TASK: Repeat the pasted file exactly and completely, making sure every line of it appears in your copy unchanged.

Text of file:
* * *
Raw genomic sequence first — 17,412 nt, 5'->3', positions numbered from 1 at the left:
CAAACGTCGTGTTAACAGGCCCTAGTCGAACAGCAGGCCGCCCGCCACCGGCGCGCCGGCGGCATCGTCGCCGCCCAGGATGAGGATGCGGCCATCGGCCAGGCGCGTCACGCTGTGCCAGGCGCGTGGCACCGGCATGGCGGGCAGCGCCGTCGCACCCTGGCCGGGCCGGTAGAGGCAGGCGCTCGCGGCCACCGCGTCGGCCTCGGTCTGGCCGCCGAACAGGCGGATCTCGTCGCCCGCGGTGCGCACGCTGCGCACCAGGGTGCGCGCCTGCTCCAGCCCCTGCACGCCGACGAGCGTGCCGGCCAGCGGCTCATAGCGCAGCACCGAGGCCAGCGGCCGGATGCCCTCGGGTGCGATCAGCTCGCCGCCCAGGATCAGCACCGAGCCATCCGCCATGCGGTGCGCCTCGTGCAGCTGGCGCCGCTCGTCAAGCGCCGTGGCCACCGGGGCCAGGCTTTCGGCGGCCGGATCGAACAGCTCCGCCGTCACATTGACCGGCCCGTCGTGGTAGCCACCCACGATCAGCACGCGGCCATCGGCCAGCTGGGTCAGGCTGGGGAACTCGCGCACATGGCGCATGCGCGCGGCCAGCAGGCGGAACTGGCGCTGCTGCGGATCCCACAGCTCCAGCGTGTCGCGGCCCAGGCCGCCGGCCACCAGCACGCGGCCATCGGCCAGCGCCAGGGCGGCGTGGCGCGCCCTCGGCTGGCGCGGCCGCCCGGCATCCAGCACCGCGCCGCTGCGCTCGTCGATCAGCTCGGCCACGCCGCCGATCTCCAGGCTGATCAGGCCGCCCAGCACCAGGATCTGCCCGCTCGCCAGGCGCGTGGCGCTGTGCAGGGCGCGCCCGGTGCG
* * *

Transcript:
Raw genomic sequence first — 17,412 nt, 5'->3', positions numbered from 1 at the left:
CAAACGTCGTGTTAACAGGCCCTAGTCGAACAGCAGGCCGCCCGCCACCGGCGCGCCGGCGGCATCGTCGCCGCCCAGGATGAGGATGCGGCCATCGGCCAGGCGCGTCACGCTGTGCCAGGCGCGTGGCACCGGCATGGCGGGCAGCGCCGTCGCACCCTGGCCGGGCCGGTAGAGGCAGGCGCTCGCGGCCACCGCGTCGGCCTCGGTCTGGCCGCCGAACAGGCGGATCTCGTCGCCCGCGGTGCGCACGCTGCGCACCAGGGTGCGCGCCTGCTCCAGCCCCTGCACGCCGACGAGCGTGCCGGCCAGCGGCTCATAGCGCAGCACCGAGGCCAGCGGCCGGATGCCCTCGGGTGCGATCAGCTCGCCGCCCAGGATCAGCACCGAGCCATCCGCCATGCGGTGCGCCTCGTGCAGCTGGCGCCGCTCGTCAAGCGCCGTGGCCACCGGGGCCAGGCTTTCGGCGGCCGGATCGAACAGCTCCGCCGTCACATTGACCGGCCCGTCGTGGTAGCCACCCACGATCAGCACGCGGCCATCGGCCAGCTGGGTCAGGCTGGGGAACTCGCGCACATGGCGCATGCGCGCGGCCAGCAGGCGGAACTGGCGCTGCTGCGGATCCCACAGCTCCAGCGTGTCGCGGCCCAGGCCGCCGGCCACCAGCACGCGGCCATCGGCCAGCGCCAGGGCGGCGTGGCGCGCCCTCGGCTGGCGCGGCCGCCCGGCATCCAGCACCGCGCCGCTGCGCTCGTCGATCAGCTCGGCCACGCCGCCGATCTCCAGGCTGATCAGGCCGCCCAGCACCAGGATCTGCCCGCTCGCCAGGCGCGTGGCGCTGTGCAGGGCGCGCCCGGTGCG